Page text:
Writers have a lot of excuses that keep them from writing.
When I was little, I imagined that creative people just couldn’t stop creating. They were driven by their passion to express their art whenever and wherever they could. If they had to work 9 to 5 jobs, they came home and stayed up late into the night working on their latest masterpiece.
These days, I know different.
People who enjoy writing, painting, photography, or other creative endeavors are just like anyone else. When they feel “in the mood,” they love breaking out their artistic tools of choice and creating something beautiful.
But, most of the time, life intervenes.
They have jobs (because something has to pay the bills), a family, chores, and too little energy to stay up late doing anything much other than watching TV or surfing the net.
Art becomes a hobby, something to be indulged in when inspiration hits and there’s nothing else going on.
Why does this happen?
Thanks to Julia Cameron, I’ve now seen through this myth for what it is.
Before reading Cameron’s book, The Artist’s Way, I thought that evenings were for relaxing. And what could be more relaxing than picking up a book and reading?
When I think of the vast amounts of time I’ve frittered away in the pages of a book, I cringe.
That’s not the sort of comment you might expect from a writer, especially not if you’ve been trained academically, but it’s an honest one. I wish I would have spent those hours, not reading, but WRITING.
Writing isn’t any more difficult than reading; we simply PERCEIVE it to be. We think of it as “work.”
But, when you love it, writing is not work. It gives you just as much pleasure as reading—if not more.
And, at the end of the night, you something to show for it: an article or a chapter or a half-finished poem. Rather better than having a new place to put your bookmark!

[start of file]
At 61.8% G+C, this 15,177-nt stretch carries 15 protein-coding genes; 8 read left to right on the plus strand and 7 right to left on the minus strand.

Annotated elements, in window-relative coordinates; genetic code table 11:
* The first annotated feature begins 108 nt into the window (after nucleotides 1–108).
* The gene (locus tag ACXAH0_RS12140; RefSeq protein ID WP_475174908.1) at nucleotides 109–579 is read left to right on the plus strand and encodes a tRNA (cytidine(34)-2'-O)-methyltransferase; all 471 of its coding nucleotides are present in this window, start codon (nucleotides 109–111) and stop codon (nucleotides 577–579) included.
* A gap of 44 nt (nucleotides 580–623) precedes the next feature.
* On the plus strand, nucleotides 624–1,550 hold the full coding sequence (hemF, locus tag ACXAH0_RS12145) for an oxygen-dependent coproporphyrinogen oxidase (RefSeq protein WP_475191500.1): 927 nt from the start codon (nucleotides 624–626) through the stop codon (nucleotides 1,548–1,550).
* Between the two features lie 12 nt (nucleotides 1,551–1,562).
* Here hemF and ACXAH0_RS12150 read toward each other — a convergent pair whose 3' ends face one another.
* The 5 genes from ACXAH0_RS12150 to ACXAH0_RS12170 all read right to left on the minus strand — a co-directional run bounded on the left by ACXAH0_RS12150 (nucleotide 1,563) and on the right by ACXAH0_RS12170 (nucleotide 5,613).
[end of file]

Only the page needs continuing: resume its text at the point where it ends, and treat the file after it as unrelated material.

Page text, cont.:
Most of us have quite a lot of time in the evenings, time we spend in 1001 ways, not all of which are necessary to our health and well-being.
You may be used to reading for a few hours, or watching TV for a few hours, or surfing the net for a few hours every night, and you may FIRMLY believe that those hours of relaxation are necessary to your mental health…
But I’m going to go out on a limb here and suggest that they’re merely a HABIT.
We do most of what we do because it’s routine. It’s what we’re USED to doing. It’s easy for us to do because we’ve done it so many times that we no longer think about it.
But what if that habit was to write for a few hours every evening?
Would it still feel like work? Would it feel like a lot of effort if you just went ahead and did it every night, no matter HOW you were feeling, no matter whether you were inspired or not?
I suspect you’d find that writing takes no more energy or effort than anything else. Engaging in it is a choice. Most people simply choose to do something different.
This is the myth of the frustrated writer, who wishes with all his heart that he could quit work and dedicate himself fully to writing the great American/English/Cambodian novel.